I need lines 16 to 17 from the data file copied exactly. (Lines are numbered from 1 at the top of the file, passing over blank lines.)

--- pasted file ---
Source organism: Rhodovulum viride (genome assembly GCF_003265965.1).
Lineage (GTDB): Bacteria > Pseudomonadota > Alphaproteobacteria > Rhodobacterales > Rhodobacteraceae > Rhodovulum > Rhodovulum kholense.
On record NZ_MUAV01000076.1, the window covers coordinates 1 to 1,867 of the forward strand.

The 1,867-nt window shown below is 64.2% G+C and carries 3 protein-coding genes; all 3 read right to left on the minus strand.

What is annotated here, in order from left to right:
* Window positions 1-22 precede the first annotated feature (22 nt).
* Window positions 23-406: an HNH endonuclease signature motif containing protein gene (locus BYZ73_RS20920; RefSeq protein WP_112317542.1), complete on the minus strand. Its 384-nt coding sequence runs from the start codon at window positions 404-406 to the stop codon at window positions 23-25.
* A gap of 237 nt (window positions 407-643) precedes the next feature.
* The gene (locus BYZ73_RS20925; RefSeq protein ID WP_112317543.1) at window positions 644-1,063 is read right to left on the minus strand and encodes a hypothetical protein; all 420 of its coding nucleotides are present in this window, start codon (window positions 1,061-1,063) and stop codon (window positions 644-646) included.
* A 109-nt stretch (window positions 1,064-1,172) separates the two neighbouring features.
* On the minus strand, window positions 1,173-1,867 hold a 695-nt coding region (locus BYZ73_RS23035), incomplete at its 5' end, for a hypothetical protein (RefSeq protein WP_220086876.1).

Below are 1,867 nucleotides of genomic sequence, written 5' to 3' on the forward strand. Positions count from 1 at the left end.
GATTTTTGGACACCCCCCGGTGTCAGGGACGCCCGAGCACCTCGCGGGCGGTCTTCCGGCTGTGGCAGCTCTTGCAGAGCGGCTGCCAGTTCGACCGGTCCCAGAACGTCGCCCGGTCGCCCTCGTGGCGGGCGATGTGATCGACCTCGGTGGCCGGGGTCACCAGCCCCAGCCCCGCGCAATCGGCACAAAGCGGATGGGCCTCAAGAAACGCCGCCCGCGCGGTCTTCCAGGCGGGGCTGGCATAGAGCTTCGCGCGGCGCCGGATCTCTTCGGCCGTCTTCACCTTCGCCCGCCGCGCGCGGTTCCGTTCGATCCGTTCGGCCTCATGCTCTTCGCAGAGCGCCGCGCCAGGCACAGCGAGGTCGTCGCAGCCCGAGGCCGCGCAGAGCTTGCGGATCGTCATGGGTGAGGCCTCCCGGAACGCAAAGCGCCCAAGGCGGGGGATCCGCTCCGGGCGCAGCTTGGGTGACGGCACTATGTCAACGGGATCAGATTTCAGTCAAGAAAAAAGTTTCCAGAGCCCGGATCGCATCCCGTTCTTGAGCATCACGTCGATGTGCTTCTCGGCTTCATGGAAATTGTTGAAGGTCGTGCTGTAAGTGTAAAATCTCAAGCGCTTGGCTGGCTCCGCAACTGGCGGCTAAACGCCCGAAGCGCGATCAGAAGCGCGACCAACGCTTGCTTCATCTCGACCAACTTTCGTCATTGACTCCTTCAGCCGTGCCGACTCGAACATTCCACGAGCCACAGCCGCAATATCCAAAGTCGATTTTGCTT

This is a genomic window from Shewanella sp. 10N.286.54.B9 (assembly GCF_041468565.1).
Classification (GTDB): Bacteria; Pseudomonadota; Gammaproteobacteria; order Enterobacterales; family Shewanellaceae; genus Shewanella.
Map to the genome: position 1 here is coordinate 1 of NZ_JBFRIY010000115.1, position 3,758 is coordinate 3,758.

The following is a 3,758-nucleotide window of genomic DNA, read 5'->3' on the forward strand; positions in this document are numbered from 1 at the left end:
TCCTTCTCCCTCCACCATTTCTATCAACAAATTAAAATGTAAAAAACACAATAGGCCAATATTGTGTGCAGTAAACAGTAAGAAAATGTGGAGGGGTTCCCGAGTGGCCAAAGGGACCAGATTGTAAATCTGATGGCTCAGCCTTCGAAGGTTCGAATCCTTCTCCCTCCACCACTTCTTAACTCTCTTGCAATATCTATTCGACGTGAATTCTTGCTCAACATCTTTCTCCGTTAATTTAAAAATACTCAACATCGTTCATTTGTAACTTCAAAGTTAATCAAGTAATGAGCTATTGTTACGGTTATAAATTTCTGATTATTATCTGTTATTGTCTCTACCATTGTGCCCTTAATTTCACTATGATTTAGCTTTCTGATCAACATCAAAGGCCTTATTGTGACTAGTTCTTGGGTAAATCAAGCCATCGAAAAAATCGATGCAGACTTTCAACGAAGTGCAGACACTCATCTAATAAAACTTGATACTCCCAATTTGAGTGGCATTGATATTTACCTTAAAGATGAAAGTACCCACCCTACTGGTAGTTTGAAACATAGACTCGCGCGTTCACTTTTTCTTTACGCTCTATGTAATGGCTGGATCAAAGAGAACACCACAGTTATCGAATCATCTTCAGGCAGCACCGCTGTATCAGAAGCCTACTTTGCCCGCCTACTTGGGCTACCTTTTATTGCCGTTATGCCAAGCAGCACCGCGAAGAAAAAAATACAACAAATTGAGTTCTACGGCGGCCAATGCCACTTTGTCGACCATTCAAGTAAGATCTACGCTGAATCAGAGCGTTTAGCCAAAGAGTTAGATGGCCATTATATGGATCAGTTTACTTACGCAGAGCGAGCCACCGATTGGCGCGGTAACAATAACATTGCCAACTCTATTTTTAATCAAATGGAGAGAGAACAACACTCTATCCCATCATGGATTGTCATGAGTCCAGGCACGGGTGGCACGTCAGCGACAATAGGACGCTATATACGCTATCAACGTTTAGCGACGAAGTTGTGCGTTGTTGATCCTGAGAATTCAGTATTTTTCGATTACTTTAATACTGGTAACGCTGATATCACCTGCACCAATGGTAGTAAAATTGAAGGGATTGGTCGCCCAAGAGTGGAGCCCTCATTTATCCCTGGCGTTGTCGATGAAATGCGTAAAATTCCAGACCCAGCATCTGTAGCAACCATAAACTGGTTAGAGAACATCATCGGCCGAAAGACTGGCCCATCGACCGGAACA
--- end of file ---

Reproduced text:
Map to the genome: position 1 here is coordinate 1 of NZ_JBFRIY010000115.1, position 3,758 is coordinate 3,758.

The following is a 3,758-nucleotide window of genomic DNA, read 5'->3' on the forward strand; positions in this document are numbered from 1 at the left end: